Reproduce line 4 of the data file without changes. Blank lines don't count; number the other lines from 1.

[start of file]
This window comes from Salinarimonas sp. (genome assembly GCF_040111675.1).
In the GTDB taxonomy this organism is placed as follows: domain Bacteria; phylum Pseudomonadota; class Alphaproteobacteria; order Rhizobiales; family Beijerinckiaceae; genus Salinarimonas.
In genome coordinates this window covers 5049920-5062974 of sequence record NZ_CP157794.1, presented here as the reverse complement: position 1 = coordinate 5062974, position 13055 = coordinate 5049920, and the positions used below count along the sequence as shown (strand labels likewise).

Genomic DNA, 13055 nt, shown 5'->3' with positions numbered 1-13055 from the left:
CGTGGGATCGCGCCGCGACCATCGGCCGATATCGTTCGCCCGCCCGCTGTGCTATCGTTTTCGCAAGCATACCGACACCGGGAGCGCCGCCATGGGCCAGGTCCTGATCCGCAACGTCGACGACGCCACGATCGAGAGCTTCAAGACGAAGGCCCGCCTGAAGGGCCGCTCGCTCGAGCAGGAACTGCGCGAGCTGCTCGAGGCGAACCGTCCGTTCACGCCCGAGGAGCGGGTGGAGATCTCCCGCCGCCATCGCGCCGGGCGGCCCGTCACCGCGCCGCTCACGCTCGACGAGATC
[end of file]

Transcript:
Genomic DNA, 13055 nt, shown 5'->3' with positions numbered 1-13055 from the left: